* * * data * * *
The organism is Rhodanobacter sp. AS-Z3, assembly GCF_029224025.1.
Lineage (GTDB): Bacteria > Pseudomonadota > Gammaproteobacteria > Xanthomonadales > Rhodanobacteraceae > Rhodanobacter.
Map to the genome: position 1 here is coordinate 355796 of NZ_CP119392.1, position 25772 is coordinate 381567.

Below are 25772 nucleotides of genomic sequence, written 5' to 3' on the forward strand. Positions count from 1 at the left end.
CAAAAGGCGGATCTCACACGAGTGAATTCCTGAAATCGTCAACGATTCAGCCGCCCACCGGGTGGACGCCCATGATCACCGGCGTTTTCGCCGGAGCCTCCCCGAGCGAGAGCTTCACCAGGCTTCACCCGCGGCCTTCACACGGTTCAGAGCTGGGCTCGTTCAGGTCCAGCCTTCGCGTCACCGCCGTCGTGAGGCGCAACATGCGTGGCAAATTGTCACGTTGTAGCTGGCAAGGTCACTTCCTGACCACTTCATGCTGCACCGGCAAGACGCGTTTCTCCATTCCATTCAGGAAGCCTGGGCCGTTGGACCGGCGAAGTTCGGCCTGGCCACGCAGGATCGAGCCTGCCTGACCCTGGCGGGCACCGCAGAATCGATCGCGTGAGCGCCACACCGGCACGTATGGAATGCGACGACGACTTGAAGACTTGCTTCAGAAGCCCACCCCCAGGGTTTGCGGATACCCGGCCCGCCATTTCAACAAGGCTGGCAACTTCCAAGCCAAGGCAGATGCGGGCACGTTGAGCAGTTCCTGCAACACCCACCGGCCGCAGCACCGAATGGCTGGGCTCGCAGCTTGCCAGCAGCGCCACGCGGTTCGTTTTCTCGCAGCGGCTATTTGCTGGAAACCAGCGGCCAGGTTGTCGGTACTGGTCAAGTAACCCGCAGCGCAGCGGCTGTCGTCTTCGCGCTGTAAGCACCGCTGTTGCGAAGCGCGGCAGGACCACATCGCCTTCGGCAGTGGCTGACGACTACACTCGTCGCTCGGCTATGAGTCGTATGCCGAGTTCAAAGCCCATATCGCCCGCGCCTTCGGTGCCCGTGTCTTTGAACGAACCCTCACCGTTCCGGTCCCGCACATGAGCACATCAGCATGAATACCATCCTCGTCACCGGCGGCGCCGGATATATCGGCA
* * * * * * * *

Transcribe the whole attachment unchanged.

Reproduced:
The organism is Rhodanobacter sp. AS-Z3, assembly GCF_029224025.1.
Lineage (GTDB): Bacteria > Pseudomonadota > Gammaproteobacteria > Xanthomonadales > Rhodanobacteraceae > Rhodanobacter.
Map to the genome: position 1 here is coordinate 355796 of NZ_CP119392.1, position 25772 is coordinate 381567.

Below are 25772 nucleotides of genomic sequence, written 5' to 3' on the forward strand. Positions count from 1 at the left end.
CAAAAGGCGGATCTCACACGAGTGAATTCCTGAAATCGTCAACGATTCAGCCGCCCACCGGGTGGACGCCCATGATCACCGGCGTTTTCGCCGGAGCCTCCCCGAGCGAGAGCTTCACCAGGCTTCACCCGCGGCCTTCACACGGTTCAGAGCTGGGCTCGTTCAGGTCCAGCCTTCGCGTCACCGCCGTCGTGAGGCGCAACATGCGTGGCAAATTGTCACGTTGTAGCTGGCAAGGTCACTTCCTGACCACTTCATGCTGCACCGGCAAGACGCGTTTCTCCATTCCATTCAGGAAGCCTGGGCCGTTGGACCGGCGAAGTTCGGCCTGGCCACGCAGGATCGAGCCTGCCTGACCCTGGCGGGCACCGCAGAATCGATCGCGTGAGCGCCACACCGGCACGTATGGAATGCGACGACGACTTGAAGACTTGCTTCAGAAGCCCACCCCCAGGGTTTGCGGATACCCGGCCCGCCATTTCAACAAGGCTGGCAACTTCCAAGCCAAGGCAGATGCGGGCACGTTGAGCAGTTCCTGCAACACCCACCGGCCGCAGCACCGAATGGCTGGGCTCGCAGCTTGCCAGCAGCGCCACGCGGTTCGTTTTCTCGCAGCGGCTATTTGCTGGAAACCAGCGGCCAGGTTGTCGGTACTGGTCAAGTAACCCGCAGCGCAGCGGCTGTCGTCTTCGCGCTGTAAGCACCGCTGTTGCGAAGCGCGGCAGGACCACATCGCCTTCGGCAGTGGCTGACGACTACACTCGTCGCTCGGCTATGAGTCGTATGCCGAGTTCAAAGCCCATATCGCCCGCGCCTTCGGTGCCCGTGTCTTTGAACGAACCCTCACCGTTCCGGTCCCGCACATGAGCACATCAGCATGAATACCATCCTCGTCACCGGCGGCGCCGGATATATCGGCA